By Jay Greene The tech industry has a way of turning friends into enemies. And sometimes those enemies become friendly again. That seems particularly true when it comes to Microsoft (MSFT). A year and a half ago, Microsoft CEO Steven Ballmer made up with long-time foe Scott McNealy, CEO of Sun Microsystems (SUN), settling a bitter lawsuit between the two companies. Long before they were rivals, though, Ballmer and McNealy were high-school acquaintances in Michigan.
A new fence-mending came Oct. 11, when Microsoft Chairman Bill Gates clasped hands with RealNetworks (RNWK) CEO Rob Glaser. The two outfits settled a lawsuit filed by Real in December, 2003, which accused the software giant of illegally leveraging its Windows monopoly to win customers in the digital-music business.
STORMY SAGA. Microsoft will pay Real $460 million to settle the antitrust claims, and another $301 million in cash and services to promote and distribute Rhapsody, Real's online music subscription service.
"We're ending one chapter and opening a new chapter in our relationship with Microsoft," says Real CEO Rob Glaser. The previous chapter wasn't a pretty one.
Seven years ago, Glaser testified before Congress that Microsoft's Windows disabled Real's digital-media technology, accusing Microsoft of using its clout to prevent competition. In addition to that lawsuit, Real also provided evidence to European regulators investigating Microsoft. That ended with the EU fining the company $612 million, in part for abusing its dominance to thwart Real.
Long before the enmity between Gates and Glaser, though, there was a friendship. It started 22 years ago, when Microsoft hired Glaser and he rose to the highest levels at Redmond. He was close enough to Gates that he even attended the boss's bachelor party in 1993. "We were good friends then," Gates said of their time together at Microsoft.
FRONT AND CENTER. The new agreement is much more than a personal reunion, though. In fact, it's a crucial deal for Rhapsody, which is now the leading online subscription music service, but faces tough competition from Napster (NAPS) and Yahoo! (YHOO). Though critically acclaimed and a market leader, Rhapsody has just 1 million subscribers. While Real recently cut a deal to put Rhapsody in front of Web-access giant Comcast's (CMCSA) customers, it still needs more visibility to develop into a business with long-term viability.
This agreement gives Real just that. Microsoft's agreed to broadly market Rhapsody for 18 months in key spots on its widely used MSN service, starting early next year. When users go to MSN Search and type a music artist's name -- the Rolling Stones, for example -- Rhapsody's service will pop up among the results, giving users the option of hearing a song from Mick and the boys.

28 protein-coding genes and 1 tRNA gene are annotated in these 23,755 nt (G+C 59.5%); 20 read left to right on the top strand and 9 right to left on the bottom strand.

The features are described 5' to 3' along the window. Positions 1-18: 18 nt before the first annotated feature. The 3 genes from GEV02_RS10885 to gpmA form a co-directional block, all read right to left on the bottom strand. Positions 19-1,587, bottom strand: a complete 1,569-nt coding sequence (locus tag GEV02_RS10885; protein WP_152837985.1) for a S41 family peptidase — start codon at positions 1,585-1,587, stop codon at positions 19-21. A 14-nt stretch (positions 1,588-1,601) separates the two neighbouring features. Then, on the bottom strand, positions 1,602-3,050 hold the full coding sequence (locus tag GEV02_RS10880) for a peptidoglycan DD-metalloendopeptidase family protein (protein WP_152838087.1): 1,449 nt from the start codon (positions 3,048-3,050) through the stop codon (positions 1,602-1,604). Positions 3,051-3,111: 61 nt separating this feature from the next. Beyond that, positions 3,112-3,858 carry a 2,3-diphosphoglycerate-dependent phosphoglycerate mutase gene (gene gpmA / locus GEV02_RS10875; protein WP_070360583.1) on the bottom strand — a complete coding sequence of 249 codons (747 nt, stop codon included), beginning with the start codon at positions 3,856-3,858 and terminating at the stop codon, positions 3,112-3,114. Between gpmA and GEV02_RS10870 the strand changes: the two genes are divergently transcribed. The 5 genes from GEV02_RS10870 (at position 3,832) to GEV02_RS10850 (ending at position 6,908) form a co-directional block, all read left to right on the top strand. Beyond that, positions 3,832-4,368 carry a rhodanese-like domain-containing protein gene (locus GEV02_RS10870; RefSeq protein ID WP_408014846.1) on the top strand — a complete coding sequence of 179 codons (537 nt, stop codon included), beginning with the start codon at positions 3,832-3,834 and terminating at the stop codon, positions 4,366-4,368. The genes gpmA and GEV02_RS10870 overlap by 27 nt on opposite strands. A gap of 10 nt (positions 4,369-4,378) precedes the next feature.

At MSN Music, Rhapsody's service will be featured prominently. And users of MSN Messenger, Microsoft's instant-messaging service, will be able to let buddies hear the song they're listening to over Rhapsody.
REDMOND'S COST. For Microsoft, the deal was more about resolving long-standing litigation than achieving much in the way of digital-media advantage (see BW Online, 7/15/05, "Microsoft's Lengthy Legal Ledger"). At best, Microsoft has strengthened a company that shares its rivalry with Apple Computer (AAPL), whose wildly popular iPod players and iTunes song download service have given it a huge lead in the nascent digital music market.
Apple rebuffed Real's efforts to work together a year ago, and CEO Steve Jobs has consistently belittled the subscription music business (iTunes users pay by the song or album). Now, Microsoft has lent a huge marketing and distribution hand to the leader of that business.
In fact, the agreement appears to have come at some cost for Microsoft. It had been considering launching its own subscription service, but about two weeks ago, called off talks with a handful of music labels to license music for subscription customers.
NO OBSTACLE TO APPLE. The pending deal with Real may have led to that decision, though Brad Smith, Microsoft's general counsel, says the two moves weren't so closely linked. "It would be going too far to draw a direct line between the two," Smith says.
And while Microsoft hopes the Real partnership will help it better compete against Apple, it's hardly enough to matter. "This is a big deal for Real. It's a medium deal for Microsoft," says Jupiter Research analyst David Card, adding: "It's hardly enough to dent Apple's momentum." Microsoft and Real may have buried the hatchet, but it will take more than this deal to bury Apple.
Greene is BusinessWeek's Seattle bureau chief